Shuswap dad wins court case allowing kids to be vaccinated against mother's wishes | iNFOnews | Thompson-Okanagan's News Source

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Shuswap dad wins court case allowing kids to be vaccinated against mother's wishes

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A provincial court judge has ruled in favour of a Shuswap father who took his former partner to court in an effort to have their two children vaccinated and undergo X-rays.

According to the ruling, the mother's refusal to allow one of the boys to be X-rayed by a dentist led to the child having a root canal, a cavity filled and teeth pulled.

In the B.C. Provincial Court decision, Dec. 31, 2019, Judge Stella Frame ruled the parental responsibility for the medical and dental treatments for the couple's two boys lies solely with the father and ordered the children to be vaccinated.

The couple separated in 2017 following a five-year relationship during which they had two boys - one is now in Grade 1 the other in daycare. According to the decision, the father (all names in the court judgment have been initialized) requested that the children be vaccinated from the beginning, while his former partner opposed the idea.

The mother argued she doesn't want her children vaccinated for diseases that "no longer exist in Canada" and registered her refusal on file with Interior Health. Her registered refusal with the health authority barred the father from immunizing his children without a custody order giving him the sole authority to make medical decisions for the children.

The mother argued the boys should both receive tests that can determine whether the boys would have adverse reactions to vaccinations, but she cannot afford to have them done and the father refused to pay for them.

In the decision, the judge said the mother's "unsupported concerns" about X-rays led to "unnecessary and painful" dental work for one of her children.

In her submissions, the mother — who represented herself in court — offered a report by Dr. Toni Lynn Bark. However, Judge Frame criticized the report from Dr. Bark because the report was not done on either of the boys, but on a completely different child. The judge also said Dr. Bark was not in court for cross-examination and there is "considerable concerns about the foundation of the contents of this report."

According to the decision, Dr. Bark is an expert in "vaccine adversomics" although the judge points out Dr. Bark does not have any expertise in immunology, virology, epidemiology, genetics "or any other field that might lend strength to her stated opinions."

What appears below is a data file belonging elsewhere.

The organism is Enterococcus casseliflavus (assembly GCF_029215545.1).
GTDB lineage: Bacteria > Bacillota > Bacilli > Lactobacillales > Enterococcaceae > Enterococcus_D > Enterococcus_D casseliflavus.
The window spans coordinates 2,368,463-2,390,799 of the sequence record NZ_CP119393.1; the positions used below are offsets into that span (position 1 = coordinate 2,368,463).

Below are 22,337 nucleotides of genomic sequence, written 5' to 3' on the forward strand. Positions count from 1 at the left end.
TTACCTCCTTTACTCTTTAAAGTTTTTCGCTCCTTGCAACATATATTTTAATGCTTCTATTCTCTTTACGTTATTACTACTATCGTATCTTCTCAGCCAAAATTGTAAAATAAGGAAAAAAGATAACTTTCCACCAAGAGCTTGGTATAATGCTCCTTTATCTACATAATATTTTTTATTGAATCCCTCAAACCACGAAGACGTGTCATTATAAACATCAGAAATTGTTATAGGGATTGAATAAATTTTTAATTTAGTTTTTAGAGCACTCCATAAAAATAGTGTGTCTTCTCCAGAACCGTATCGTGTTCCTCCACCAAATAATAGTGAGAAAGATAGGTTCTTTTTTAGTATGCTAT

"She appears to lack any expertise other than anecdotal experiences," reads the judgement.

The judge goes on to say Dr. Bark's reports, theories and opinions sound like a "conspiracy theory."

The father's submissions included two Supreme Court decisions, and reports from the UN Foundation's Measles Initiative, the World Health Organization Measles Key Facts, the Centre for Disease Control and others.

While the judge acknowledged that not everyone is recommended to receive vaccinations, the two boys do not fall into this category.

Judge Frame said parents should not blindly follow whatever medical advice they are given and states "errors - sometimes catastrophic ones - can be made by the pharmaceutical and medical industries.... It remains the responsibility of the parents to hear the advice, ask the questions, do the research and reach the appropriate decision for their children."

The judge also acknowledged that vaccine adversomics may one day gain traction and credibility, but it needs to do so through study, balanced expertise and objectivity.

"The current best evidence is that vaccination is preferable to non-vaccination, that it is required in order to protect those who cannot be vaccinated as well as to protect ourselves," the judge said. "Any adverse reaction the person may have from the vaccine is largely outweighed by the risk of contracting the targeted disease."

Ultimately, Judge Frame granted the parental responsibility for the medical and dental treatment of the children solely to the father and ordered the boys be vaccinated.

To contact a reporter for this story, email Ben Bulmer or call (250) 309-5230 or email the editor. You can also submit photos, videos or news tips to the newsroom and be entered to win a monthly prize draw.

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